Plantu cartoon

Plantu at the time was traveling in the US. He took a call from his editors on Wednesday, February 1, while at a conference in Atlanta, Georgia. Plantu, a professional cartoonist since 1972, had heard of the Danish cartoons much earlier, when they were first published in September 2005. He says he suggested at the time that Le Monde republish them, but his editors declined. Now, with so much emotion stirred up, they still were not eager to republish the original drawings. Plantu agreed with that. He had seen too many instances in which political cartoons had polarized rather than clarified an issue. What happens, he muses, is that “people no longer see the drawing.”

It’s like the portrait of Mohammed. People no longer see the drawing, they see only the humiliation. So is it necessary to show cartoons that make people blind? I’m not sure.[1]

Plantu had no argument with the artist’s right to draw Mohammed. But there was a wider world to consider.

As an artist, I should be able to draw Mohammed without any problem. Only, there is not only the artist to consider. The artist should draw everything, nothing should prevent him. That’s the artist. And then I say to myself—but after all I live on the earth, which is a world at war, it’s not a peaceful world; that artists’ drawings find themselves on the Web; that a drawing can be manipulated; that a drawing can be shown and can be seen as humiliating for millions of Muslims, for example.

Plantu was clear in his view of the political cartoonist’s role. He says that “we have to think about the graphic responsibility of our cartoons. We have a responsibility. We have to use that responsibility. We have to goad, we have to disturb, we have to exacerbate, we have to be violent.” Now he had to act on that code of behavior and decide how to depict the controversy over the Mohammed cartoons. Plantu, who was on his way from Atlanta to the University of Virginia in Charlottesville, ended up sketching on the flight.  He recalls:

Considering the drawings, and looking at how they had resonated, I saw it was a good opportunity to respond to intolerance… I remember I was doing something like a punished student: writing I must not draw Mohammed. Like a student. And then I thought whoa, I may have something here. I rearranged the letters. And then I made the pencil. Then I made the hand, because it was the sketcher, I drew the hand that holds the pencil. Then I thought, I can extend this—and I made the minaret. A drawing, you see, is a syntax—not of words, but of symbols. The letters, the bearded man, the pencil, the minaret: voila. Then the words and the symbols speak together—they make a graphic sentence.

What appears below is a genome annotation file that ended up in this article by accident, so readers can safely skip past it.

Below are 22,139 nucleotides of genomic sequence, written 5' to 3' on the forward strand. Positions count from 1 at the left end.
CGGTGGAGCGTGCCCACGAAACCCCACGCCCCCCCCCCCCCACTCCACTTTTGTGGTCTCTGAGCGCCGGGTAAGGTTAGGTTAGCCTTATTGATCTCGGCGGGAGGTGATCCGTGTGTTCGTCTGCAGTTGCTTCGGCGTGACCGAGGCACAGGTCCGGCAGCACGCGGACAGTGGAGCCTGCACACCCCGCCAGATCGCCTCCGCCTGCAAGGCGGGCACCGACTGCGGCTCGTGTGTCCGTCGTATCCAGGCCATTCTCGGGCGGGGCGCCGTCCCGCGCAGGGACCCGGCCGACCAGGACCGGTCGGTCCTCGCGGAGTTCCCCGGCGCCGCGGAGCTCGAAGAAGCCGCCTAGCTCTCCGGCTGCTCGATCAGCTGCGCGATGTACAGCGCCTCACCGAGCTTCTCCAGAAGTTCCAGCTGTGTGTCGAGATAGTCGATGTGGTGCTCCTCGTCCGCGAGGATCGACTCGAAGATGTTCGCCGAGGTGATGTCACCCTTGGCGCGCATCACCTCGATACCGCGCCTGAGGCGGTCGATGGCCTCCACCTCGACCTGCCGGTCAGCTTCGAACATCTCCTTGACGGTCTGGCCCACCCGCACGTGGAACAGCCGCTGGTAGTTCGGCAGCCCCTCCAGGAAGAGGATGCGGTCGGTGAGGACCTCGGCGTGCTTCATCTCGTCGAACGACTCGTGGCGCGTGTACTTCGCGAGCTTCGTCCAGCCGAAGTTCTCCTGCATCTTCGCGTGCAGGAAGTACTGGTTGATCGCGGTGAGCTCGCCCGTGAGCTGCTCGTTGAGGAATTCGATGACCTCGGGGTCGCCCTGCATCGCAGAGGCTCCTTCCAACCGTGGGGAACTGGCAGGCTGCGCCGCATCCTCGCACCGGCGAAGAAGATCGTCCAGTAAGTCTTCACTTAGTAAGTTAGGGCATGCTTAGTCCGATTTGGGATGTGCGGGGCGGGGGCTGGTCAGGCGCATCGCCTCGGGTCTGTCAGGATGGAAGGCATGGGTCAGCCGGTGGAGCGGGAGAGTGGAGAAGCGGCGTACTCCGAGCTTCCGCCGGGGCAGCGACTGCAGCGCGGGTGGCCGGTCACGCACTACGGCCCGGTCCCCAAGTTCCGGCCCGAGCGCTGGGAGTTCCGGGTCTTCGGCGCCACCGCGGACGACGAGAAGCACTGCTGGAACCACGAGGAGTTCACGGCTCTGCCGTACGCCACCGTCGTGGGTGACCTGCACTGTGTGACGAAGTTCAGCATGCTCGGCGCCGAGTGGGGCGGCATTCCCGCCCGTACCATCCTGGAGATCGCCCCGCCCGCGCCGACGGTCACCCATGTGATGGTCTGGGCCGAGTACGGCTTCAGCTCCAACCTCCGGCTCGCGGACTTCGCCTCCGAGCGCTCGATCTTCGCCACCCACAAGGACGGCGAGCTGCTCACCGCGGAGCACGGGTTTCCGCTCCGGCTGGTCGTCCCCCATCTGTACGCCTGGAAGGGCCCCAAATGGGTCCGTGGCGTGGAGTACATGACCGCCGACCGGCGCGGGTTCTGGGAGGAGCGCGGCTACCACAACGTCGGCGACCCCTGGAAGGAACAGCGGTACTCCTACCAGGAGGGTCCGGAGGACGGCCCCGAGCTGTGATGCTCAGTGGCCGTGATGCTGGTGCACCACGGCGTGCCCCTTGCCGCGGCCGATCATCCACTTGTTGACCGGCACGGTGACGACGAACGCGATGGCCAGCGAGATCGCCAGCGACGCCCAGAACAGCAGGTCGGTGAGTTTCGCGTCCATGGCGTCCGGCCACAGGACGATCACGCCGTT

Cartoon published. Plantu sent in his cartoon the morning of Thursday, February 2. Kauffmann says she was confident the product would be first rate: “We’ve been working together for so long, he’s so very much a part of our DNA that we know in a situation like this, it’s going to be what we want.” And it was. Recalls Greilsamer:

He sent us this extraordinary illustration which in a certain manner saved all of us because he said everything. It was a very strong statement of our position but it was not aggressive. It was a position which was respectful, which was intelligent. For me, it was a very, very good drawing.

© Jean Plantureux/Le Monde

The cartoon ran within hours in the edition printed at noon—with the publication date of February 3. The cartoon, which ran on the front page, depicted a giant hand gripping a mammoth pencil, writing over and over the words: “I must not draw Mohammed.”[2]The words spiraled into a portrait of a turbaned man with a flowing beard. At the top of the pencil, shaped like a minaret, a small turbaned figure trained a telescope on the trail of words.

The headline read: “Islam: les caricatures de la discorde” (Islam: the cartoons of discord), and a subhead said “La crise provoquée par la publication de dessins representant Mahomet s’exacerbe” (the crisis provoked by the publication of the cartoons representing Mohammed is growing). The accompanying news story, written by le redaction, reported the growing protests across the globe and that numerous publications in Europe had republished the cartoons.

Le Monde also published an editorial on the dispute on page 2. Called Caricatures libres (free cartoons), it quoted the French Constitution’s Article 1 and went on to say:

Religions are systems of thought, construction of the spirit, beliefs which are respectable but which can be freely analyzed, criticized, ridiculed. It is the same with political ideologies. The republican laity supposes religious neutrality and tolerance. It is necessary to distinguish religions from those who practice them. The latter must be protected against all discrimination and against any abusive language based on their religious adherence.

On page 3, Le Monde ran two more articles on the controversy. One chronicled the views of eight cartoonists. A second story focused on the European publications which had decided to republish the cartoons. Another two news articles on page 5 noted that Denmark feared the “Mohammed affair” would provoke sectarian violence and that French Muslims had denounced the cartoon reproductions in France Soir as a racist act.

And still the controversy refused to die down. Le Monde was obliged to keep coverage intense.

[1] Author’s interview with Jean Plantureux in Paris, on May 20, 2010. All quotes from Plantu, unless otherwise attributed, are from this interview.

[2] “Islam: les caricatures de la discorde,” Le Monde, February 3, 2006,